While investors are offered value in Europe it comes with risks. The continent is fast approaching its second anniversary of the war in Ukraine and Germany’s structural growth issues could hold back the continent unless Berlin wakes up to the new geopolitical reality of the fragmentation game. The energy crisis as function of the war in Ukraine and cutting energy trade with Russia, has not been solved and could come back and haunt Europe for a couple more years. Europe’s lack of fast-growing technology companies is another risk (the risk of low earnings growth in an age of digitalization).
Will Germany finally deal with its “sick man of Europe” issues?
Germany was often by the foreign press labelled the “sick man of Europe” during the 1990s and up until 2005 as structurally higher unemployment rate and low growth were part of the post-unification years. The expression has recently come back to live as the German economy has recorded three straight quarters of negative or flat GDP growth q/q with its industry complaining about bad industrial and energy policies.
China’s integration into the world economy through its adoption into the WTO in 2001 was a game changer for Germany. China’s growth in the subsequent years was high and its share of global trade skyrocketed as companies in the US and Europe were rushing to “outsource” its manufacturing to China as cheap labour and formidable logistics infrastructure made it a perfect platform for becoming the “world’s factory”. In building the “world’s factory” China needed a lot of advanced machines and knowledge which Germany’s industry provided jumping on the Chinese growth journey.
Angela Merkel, the Chancellor of Germany during 2005-2021, had for years an impeccable reputation, but her years as Chancellor overlapped with the rise of China providing tailwinds for the German economy. One could be cynical saying that Merkel’s apparent success was due to China’s policies. One thing was not luck, and that was Merkel’s deliberate integration with the Russian economy in the form of cheap energy creating an industrial competitiveness against other European states. With the “Energiewende” policy eventually leading to the complete closure of all nuclear power plants and more intermittent electricity production from wind and solar, Merkel happened to create the highest beta to the previous world order and globalisation.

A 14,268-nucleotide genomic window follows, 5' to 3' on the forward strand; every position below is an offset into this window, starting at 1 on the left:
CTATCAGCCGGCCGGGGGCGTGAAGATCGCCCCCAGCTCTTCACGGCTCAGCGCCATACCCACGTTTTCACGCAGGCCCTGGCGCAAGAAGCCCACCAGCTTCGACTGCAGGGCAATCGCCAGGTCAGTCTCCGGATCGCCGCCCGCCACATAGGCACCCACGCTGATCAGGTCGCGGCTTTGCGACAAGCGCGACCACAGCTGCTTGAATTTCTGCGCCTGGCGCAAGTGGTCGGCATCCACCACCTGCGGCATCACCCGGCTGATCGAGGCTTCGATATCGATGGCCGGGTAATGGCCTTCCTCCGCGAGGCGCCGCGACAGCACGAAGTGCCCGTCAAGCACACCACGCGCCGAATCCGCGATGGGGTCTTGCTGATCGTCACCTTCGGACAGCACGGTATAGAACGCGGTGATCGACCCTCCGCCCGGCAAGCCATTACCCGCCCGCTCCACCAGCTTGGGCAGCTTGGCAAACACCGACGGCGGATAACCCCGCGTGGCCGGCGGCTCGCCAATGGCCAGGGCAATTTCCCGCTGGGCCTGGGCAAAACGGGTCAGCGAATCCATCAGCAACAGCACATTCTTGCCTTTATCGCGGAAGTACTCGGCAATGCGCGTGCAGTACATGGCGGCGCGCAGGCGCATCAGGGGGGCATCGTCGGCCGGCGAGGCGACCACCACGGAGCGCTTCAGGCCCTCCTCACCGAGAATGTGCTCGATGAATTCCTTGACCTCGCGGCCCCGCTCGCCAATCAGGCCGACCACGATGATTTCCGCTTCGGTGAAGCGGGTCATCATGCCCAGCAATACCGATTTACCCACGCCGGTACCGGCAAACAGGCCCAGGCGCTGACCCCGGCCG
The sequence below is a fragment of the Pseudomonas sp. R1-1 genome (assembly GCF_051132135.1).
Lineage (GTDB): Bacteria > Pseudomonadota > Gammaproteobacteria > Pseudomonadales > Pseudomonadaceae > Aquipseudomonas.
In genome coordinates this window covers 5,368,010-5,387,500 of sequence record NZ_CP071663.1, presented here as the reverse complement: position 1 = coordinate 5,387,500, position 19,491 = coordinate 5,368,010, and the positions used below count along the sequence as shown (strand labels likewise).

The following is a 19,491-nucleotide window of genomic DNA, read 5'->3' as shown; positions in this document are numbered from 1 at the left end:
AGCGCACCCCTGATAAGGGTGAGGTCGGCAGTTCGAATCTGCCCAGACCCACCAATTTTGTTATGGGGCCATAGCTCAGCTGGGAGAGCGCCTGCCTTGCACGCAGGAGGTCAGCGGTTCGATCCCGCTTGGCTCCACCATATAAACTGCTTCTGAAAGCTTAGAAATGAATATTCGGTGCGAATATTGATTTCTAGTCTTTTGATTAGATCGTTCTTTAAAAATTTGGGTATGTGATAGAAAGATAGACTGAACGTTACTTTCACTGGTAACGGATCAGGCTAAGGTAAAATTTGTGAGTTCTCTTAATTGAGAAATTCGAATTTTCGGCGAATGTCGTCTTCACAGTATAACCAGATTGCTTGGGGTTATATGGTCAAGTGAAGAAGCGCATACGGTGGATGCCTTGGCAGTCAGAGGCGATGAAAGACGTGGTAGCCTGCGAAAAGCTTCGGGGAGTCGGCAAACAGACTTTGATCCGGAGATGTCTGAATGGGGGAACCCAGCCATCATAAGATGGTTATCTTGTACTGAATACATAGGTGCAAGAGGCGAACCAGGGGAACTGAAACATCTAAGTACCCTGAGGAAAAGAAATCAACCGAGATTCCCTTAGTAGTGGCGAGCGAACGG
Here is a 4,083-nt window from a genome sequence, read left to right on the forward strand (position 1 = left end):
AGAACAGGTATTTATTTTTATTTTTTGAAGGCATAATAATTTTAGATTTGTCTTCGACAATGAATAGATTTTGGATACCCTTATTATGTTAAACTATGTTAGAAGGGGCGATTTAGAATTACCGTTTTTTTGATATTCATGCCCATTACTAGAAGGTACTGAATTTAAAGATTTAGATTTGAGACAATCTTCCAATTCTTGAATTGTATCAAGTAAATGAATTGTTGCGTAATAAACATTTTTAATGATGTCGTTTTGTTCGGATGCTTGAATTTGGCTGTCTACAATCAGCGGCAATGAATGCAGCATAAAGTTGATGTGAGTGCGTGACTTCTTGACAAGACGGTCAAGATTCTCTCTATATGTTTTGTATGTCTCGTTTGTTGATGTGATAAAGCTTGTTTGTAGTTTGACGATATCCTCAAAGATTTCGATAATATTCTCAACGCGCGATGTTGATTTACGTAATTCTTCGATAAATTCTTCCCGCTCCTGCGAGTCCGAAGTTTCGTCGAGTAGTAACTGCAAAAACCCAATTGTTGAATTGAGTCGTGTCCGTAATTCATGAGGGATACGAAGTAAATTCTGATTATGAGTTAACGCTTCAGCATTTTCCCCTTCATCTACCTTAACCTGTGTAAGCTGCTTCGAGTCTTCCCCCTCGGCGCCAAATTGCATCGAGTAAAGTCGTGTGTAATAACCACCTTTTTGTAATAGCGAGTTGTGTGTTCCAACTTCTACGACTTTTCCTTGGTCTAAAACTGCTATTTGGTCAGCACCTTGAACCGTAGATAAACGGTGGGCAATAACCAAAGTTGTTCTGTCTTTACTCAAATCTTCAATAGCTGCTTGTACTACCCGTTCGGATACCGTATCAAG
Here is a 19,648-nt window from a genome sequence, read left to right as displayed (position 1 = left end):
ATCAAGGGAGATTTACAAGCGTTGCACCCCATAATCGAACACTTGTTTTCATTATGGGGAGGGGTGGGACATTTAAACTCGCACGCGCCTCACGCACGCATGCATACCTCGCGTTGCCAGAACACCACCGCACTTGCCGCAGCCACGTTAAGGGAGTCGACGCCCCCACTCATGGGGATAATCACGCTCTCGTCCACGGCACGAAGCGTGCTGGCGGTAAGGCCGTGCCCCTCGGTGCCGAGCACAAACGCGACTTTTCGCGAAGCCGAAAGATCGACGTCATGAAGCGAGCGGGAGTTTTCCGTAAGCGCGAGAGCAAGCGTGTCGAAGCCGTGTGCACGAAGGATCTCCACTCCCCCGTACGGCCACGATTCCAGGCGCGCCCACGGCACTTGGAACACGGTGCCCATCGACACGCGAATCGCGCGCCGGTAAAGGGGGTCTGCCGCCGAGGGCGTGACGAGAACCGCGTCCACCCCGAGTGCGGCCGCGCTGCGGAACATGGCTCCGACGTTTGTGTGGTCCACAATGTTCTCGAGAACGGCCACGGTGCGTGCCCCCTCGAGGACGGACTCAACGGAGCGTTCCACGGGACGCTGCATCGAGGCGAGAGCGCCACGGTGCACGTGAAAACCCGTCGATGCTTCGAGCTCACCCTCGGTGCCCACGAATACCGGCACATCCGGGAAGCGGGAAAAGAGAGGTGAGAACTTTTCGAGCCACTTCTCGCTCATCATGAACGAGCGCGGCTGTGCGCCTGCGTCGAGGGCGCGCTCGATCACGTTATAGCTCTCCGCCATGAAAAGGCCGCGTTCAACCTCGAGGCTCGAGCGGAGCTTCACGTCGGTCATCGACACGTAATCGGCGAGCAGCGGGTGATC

It follows naturally from this that a fragmentation game in which the US and Europe are slowly disentangling itself from production and trade with China and Russia will lead to Germany being the biggest loser. With ending of China’s last growth stage and Russia’s disintegration from Europe, the entire economic model of Germany has changed for the worse. The structural issues might not be as bad as during the “sick man of Europe” days of the 1990s, but the failure of building a digital economy and cluster of powerful technology companies combined with the car industry ongoing its biggest competitive change in 70 years are exposing the Germany economy to key risks.
A weak Germany is obviously bad for European growth and investors betting on European equities should hope for Berlin to wake to the new era of geopolitics realizing that it must dramatically change its economic model and invest heavily into that change.
Siemens Energy is a mirror of Europe right now
Siemens Energy shares are down 6.5% today as the energy equipment maker announced that it expects full fiscal year loss of €4.5bn on new charges related to design problems in its newest wind turbines affecting 4% of its installed capacity. While the wind turbine business is unprofitable and undergoing big challenges, the order intake is still looking good and especially in its Grid Technologies segment which saw orders rise 64% y/y in Q3 2023 (ending 30 June). In many ways, Siemens Energy represents Europe. There are some things that are horribly wrong and other parts which are doing really well. With analysts expecting FY24 EBITDA of €2.46bn due to strong growth in its other businesses outside wind turbines the equity valuation is as low as 5.3x on forward EV/EBITDA for a business with overall order growth of 54%. In US equities, investors are willing to pay steep prices for the hope of growth from AI technologies while in Europe investors are dumping companies such as Siemens Energy despite growth and a technology portfolio that is necessary for the energy transition.